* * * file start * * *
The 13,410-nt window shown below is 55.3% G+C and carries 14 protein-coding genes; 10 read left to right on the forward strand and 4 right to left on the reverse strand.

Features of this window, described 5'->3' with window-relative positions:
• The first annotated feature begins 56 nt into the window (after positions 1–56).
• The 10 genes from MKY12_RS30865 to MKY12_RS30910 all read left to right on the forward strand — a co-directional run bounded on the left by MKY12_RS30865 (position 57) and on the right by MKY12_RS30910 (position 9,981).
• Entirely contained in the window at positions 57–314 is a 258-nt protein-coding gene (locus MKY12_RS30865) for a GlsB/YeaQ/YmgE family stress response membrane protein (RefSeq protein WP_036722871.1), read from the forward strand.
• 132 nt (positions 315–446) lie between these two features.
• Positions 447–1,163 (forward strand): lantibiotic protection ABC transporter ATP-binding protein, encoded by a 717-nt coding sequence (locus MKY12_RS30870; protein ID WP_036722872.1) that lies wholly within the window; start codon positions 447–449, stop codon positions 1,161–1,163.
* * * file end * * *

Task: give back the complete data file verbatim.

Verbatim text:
The 13,410-nt window shown below is 55.3% G+C and carries 14 protein-coding genes; 10 read left to right on the forward strand and 4 right to left on the reverse strand.

Features of this window, described 5'->3' with window-relative positions:
• The first annotated feature begins 56 nt into the window (after positions 1–56).
• The 10 genes from MKY12_RS30865 to MKY12_RS30910 all read left to right on the forward strand — a co-directional run bounded on the left by MKY12_RS30865 (position 57) and on the right by MKY12_RS30910 (position 9,981).
• Entirely contained in the window at positions 57–314 is a 258-nt protein-coding gene (locus MKY12_RS30865) for a GlsB/YeaQ/YmgE family stress response membrane protein (RefSeq protein WP_036722871.1), read from the forward strand.
• 132 nt (positions 315–446) lie between these two features.
• Positions 447–1,163 (forward strand): lantibiotic protection ABC transporter ATP-binding protein, encoded by a 717-nt coding sequence (locus MKY12_RS30870; protein ID WP_036722872.1) that lies wholly within the window; start codon positions 447–449, stop codon positions 1,161–1,163.